1428 ELM: Director Arkasha Stevenson wanted something special and original from the music while paying homage to the original Jerry Goldsmith score. How did you balance these two objectives in your composition?

MARK KORVEN: Well, again, Arkasha wasn’t looking to do anything Goldsmithian for this. She was really sold on a very uncompromising dissonant score. I was pushing a little bit to insert a bit more melody into the score. So there was some give and take there.

There’s always some push and pull between the director and composer in a film score. It’s healthy to have your convictions challenged a little, I think. Regardless, we wound up with a final score that we’re both very pleased with.

1428 ELM: What challenges did you face when working on The First Omen compared to your previous projects in the horror genre?

MARK KORVEN: The main challenge really was finding that balance between the dissonant and consonant. When is going aleatoric appropriate, and when is it a better fit to be a little more melodic. The orchestral part of it was very new for me, being that it was orchestral score. Usually my approach is much more home studio workshop, not a huge studio like AIR in London. It was a wonderful experience recording there.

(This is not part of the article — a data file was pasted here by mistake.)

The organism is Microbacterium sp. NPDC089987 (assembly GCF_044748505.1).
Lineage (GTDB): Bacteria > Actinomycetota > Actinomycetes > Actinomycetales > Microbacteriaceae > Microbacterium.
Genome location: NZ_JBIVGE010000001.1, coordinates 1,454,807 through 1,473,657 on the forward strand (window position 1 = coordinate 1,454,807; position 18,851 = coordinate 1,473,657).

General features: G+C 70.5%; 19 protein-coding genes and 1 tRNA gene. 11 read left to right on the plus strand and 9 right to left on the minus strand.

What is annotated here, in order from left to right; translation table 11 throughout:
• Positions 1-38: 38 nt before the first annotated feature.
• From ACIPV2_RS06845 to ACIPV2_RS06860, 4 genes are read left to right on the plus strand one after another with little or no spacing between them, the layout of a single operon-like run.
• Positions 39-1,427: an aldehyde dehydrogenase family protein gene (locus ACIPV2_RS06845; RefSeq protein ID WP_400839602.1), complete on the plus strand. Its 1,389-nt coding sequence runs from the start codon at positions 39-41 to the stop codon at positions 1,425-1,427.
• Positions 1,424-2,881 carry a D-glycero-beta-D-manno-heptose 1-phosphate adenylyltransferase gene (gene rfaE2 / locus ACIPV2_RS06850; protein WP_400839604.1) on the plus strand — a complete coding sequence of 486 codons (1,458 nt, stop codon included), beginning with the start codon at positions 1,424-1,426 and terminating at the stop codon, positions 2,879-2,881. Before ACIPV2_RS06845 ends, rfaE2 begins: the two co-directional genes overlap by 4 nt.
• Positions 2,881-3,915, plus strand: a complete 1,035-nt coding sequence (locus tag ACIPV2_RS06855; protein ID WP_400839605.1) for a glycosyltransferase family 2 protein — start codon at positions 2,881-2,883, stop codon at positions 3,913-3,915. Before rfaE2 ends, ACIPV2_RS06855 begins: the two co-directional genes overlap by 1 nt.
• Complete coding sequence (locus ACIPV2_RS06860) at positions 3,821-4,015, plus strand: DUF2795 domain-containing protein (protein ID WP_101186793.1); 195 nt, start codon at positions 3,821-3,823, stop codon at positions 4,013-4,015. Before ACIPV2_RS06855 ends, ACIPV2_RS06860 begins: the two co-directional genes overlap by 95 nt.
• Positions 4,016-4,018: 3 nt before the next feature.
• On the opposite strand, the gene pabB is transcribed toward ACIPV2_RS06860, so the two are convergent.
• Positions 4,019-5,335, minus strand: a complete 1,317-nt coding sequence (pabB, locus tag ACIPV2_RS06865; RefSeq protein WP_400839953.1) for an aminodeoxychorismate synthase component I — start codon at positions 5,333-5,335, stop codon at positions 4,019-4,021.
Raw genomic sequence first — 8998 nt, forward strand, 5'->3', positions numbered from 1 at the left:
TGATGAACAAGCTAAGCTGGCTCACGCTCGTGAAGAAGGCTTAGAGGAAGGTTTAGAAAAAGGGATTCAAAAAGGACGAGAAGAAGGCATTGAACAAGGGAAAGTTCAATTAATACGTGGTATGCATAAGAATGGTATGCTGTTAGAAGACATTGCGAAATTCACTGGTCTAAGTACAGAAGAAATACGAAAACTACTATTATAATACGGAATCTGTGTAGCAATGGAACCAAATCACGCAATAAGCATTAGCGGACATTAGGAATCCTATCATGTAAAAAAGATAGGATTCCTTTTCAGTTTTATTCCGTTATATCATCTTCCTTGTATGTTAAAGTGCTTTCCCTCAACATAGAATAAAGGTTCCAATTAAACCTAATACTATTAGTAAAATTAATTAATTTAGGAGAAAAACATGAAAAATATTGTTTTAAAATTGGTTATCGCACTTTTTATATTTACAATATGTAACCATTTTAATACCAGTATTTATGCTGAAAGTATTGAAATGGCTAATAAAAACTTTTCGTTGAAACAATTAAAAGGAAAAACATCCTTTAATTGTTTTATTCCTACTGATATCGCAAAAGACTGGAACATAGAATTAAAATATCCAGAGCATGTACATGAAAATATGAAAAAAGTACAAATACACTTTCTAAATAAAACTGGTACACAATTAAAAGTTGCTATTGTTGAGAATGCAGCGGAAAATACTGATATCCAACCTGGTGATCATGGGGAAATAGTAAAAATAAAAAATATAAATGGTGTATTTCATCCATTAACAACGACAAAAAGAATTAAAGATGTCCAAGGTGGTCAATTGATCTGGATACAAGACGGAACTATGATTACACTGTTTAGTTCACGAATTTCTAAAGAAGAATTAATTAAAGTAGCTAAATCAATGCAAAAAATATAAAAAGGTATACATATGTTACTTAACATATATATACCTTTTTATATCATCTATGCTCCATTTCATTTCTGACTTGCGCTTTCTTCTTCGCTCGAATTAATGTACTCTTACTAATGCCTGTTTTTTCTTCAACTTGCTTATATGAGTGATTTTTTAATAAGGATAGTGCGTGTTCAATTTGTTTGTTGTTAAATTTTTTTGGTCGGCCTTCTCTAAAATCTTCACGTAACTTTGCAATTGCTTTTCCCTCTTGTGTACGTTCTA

Nell Tiger Free as Margaret in 20th Century Studios' THE FIRST OMEN. Photo by Moris Puccio. © 2024 20th Century Studios. All Rights Reserved. /

1428 ELM: Could you share any memorable moments or anecdotes from the scoring sessions for this film?

MARK KORVEN: The playback of the mixed score was the best moment. We played Arkasha one of the cues, and I could tell that she was very emotionally moved by it. That was a golden moment.

1428 ELM: How do you see the role of music in enhancing the overall cinematic experience, particularly in horror films like The First Omen?

MARK KORVEN: It’s all subtext. Often I write what isn’t on screen. In the case of horror, it’s the evil that’s lurking that we can’t actually see. Or, what’s going on behind a character’s eyes, or perhaps the world of their imagination that isn’t actually real.

The First Omen is still playing in most theaters (as of this publishing April 11, 2024).

Next. Soundtrack for The First Omen releasing on vinyl. The soundtrack for The First Omen is available on vinyl. dark